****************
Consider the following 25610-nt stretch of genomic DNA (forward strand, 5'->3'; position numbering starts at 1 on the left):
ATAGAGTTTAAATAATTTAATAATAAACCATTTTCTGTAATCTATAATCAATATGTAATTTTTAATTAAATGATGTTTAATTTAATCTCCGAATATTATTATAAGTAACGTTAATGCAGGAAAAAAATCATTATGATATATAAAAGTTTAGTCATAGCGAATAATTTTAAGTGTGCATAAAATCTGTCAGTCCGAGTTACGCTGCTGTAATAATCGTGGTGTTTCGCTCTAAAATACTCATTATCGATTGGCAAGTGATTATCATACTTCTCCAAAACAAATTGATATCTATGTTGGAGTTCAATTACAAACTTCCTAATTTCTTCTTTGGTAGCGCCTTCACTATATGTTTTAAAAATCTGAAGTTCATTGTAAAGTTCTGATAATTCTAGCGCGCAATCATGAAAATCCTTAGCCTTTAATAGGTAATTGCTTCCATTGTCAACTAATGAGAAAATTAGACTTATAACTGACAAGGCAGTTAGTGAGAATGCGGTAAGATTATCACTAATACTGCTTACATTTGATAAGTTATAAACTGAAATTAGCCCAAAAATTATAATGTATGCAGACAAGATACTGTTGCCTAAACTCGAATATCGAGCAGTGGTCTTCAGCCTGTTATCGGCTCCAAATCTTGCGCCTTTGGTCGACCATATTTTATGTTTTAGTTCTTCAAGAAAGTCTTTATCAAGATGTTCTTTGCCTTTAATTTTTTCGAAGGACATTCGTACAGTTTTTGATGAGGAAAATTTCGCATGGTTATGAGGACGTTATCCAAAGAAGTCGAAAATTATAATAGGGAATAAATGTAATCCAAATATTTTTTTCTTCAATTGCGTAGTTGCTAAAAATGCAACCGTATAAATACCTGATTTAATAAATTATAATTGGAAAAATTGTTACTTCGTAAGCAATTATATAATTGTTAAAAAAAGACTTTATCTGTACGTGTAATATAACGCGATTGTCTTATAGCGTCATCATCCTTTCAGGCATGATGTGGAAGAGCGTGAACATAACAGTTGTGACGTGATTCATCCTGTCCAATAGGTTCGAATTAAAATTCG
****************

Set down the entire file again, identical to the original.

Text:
Consider the following 25610-nt stretch of genomic DNA (forward strand, 5'->3'; position numbering starts at 1 on the left):
ATAGAGTTTAAATAATTTAATAATAAACCATTTTCTGTAATCTATAATCAATATGTAATTTTTAATTAAATGATGTTTAATTTAATCTCCGAATATTATTATAAGTAACGTTAATGCAGGAAAAAAATCATTATGATATATAAAAGTTTAGTCATAGCGAATAATTTTAAGTGTGCATAAAATCTGTCAGTCCGAGTTACGCTGCTGTAATAATCGTGGTGTTTCGCTCTAAAATACTCATTATCGATTGGCAAGTGATTATCATACTTCTCCAAAACAAATTGATATCTATGTTGGAGTTCAATTACAAACTTCCTAATTTCTTCTTTGGTAGCGCCTTCACTATATGTTTTAAAAATCTGAAGTTCATTGTAAAGTTCTGATAATTCTAGCGCGCAATCATGAAAATCCTTAGCCTTTAATAGGTAATTGCTTCCATTGTCAACTAATGAGAAAATTAGACTTATAACTGACAAGGCAGTTAGTGAGAATGCGGTAAGATTATCACTAATACTGCTTACATTTGATAAGTTATAAACTGAAATTAGCCCAAAAATTATAATGTATGCAGACAAGATACTGTTGCCTAAACTCGAATATCGAGCAGTGGTCTTCAGCCTGTTATCGGCTCCAAATCTTGCGCCTTTGGTCGACCATATTTTATGTTTTAGTTCTTCAAGAAAGTCTTTATCAAGATGTTCTTTGCCTTTAATTTTTTCGAAGGACATTCGTACAGTTTTTGATGAGGAAAATTTCGCATGGTTATGAGGACGTTATCCAAAGAAGTCGAAAATTATAATAGGGAATAAATGTAATCCAAATATTTTTTTCTTCAATTGCGTAGTTGCTAAAAATGCAACCGTATAAATACCTGATTTAATAAATTATAATTGGAAAAATTGTTACTTCGTAAGCAATTATATAATTGTTAAAAAAAGACTTTATCTGTACGTGTAATATAACGCGATTGTCTTATAGCGTCATCATCCTTTCAGGCATGATGTGGAAGAGCGTGAACATAACAGTTGTGACGTGATTCATCCTGTCCAATAGGTTCGAATTAAAATTCG